With such joy we look to the future! With such trust and hope! And yet my stomach turns and aches with the unknown of it all, and for all the joy, our hearts could cave in with sadness at the thought of leaving our friends and neighbors, who have become our family.

A dear friend reminded us last week that in this next move, in this next season, we will really establish who we are. It will just be us, us and God and every ounce of small faith we can muster. Then the adventure really begins.

So there it is. We are moving. We are moving. Perhaps this is the most emotional thought of all, and the one that’s got me processing as I rock Isaiah to sleep and Travis processing in the bathtub with a book and ink pen.

I guess it’s a lot like nesting dolls, and every new realization opens a world of emotion we didn’t realize existed between or within us.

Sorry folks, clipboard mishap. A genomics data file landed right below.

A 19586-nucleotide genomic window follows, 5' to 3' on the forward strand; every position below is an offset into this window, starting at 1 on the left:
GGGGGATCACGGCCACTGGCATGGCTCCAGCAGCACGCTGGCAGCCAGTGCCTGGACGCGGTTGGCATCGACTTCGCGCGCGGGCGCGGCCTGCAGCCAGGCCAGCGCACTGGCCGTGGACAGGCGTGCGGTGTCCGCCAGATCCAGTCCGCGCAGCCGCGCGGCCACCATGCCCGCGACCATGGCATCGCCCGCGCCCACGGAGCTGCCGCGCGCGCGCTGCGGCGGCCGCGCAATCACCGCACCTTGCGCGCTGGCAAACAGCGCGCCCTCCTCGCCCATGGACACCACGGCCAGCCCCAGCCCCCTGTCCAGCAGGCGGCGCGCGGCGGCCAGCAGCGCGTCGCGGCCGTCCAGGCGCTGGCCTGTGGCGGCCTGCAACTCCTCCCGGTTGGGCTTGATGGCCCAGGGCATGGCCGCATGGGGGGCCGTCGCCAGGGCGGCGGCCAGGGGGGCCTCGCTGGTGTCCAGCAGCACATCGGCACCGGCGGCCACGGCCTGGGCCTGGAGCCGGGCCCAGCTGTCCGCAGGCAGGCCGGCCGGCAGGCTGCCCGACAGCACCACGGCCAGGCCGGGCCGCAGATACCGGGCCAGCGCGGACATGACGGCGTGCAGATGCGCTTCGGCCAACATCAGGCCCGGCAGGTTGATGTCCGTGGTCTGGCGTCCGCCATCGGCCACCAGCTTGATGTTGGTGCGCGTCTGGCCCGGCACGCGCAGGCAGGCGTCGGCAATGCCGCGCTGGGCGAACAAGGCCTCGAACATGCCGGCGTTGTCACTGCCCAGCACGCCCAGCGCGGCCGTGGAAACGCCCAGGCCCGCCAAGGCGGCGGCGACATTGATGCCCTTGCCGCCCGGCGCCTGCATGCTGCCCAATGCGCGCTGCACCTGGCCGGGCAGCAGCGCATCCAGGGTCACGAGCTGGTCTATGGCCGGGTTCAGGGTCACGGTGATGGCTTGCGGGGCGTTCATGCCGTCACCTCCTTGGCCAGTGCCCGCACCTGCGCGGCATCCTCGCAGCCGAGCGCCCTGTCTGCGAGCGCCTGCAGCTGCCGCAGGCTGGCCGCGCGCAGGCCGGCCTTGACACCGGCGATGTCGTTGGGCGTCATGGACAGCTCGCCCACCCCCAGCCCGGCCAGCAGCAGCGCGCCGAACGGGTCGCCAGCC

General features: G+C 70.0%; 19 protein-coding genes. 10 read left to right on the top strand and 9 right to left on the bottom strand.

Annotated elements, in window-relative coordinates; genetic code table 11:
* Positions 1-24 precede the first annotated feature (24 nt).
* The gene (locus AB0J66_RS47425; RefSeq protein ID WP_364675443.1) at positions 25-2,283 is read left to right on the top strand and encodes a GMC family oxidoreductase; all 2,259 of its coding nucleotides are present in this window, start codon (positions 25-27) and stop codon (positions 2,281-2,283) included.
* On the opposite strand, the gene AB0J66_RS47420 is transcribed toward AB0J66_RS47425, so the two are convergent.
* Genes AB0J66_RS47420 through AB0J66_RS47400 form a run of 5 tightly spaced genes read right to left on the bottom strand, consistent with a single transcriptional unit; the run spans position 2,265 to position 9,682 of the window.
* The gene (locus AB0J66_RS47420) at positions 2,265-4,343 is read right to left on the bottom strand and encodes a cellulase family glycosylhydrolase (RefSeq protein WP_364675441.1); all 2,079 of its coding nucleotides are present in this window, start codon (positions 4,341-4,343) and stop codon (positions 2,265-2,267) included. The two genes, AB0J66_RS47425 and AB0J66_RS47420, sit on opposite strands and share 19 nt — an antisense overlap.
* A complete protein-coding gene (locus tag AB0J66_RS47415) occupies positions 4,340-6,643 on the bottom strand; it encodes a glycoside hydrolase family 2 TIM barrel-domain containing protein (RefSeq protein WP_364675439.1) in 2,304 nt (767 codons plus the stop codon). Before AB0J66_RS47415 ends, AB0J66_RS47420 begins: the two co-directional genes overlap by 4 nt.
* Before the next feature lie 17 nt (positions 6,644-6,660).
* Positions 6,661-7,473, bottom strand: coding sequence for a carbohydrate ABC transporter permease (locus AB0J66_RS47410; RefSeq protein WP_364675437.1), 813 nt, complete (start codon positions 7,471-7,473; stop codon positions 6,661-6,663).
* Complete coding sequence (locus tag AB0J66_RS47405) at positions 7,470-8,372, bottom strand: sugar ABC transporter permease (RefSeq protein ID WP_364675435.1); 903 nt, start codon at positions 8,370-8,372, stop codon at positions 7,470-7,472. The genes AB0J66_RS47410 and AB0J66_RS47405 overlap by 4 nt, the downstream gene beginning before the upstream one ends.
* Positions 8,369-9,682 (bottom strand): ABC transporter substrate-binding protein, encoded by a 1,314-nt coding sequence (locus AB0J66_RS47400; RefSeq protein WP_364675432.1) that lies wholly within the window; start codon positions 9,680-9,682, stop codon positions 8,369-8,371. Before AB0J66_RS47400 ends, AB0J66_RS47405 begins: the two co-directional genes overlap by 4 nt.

So to keep myself tethered, I will keep writing out Hebrews in hopes that God consoles and speaks.

I will keep singing and playing, worshipping and believing.

I will keep cleaning, and yes, someday every single piece of clothing in this house will be clean, if even for only an hour.

I will keep reflecting, because when I finally break down and have a good cry, it’s going to be because I really need it.

I will keep baking, because it brings me a staggering amount of comfort these days.

I’ve got to slowly say goodbye to four years, and slowly lean into the next…that is quite a process, indeed.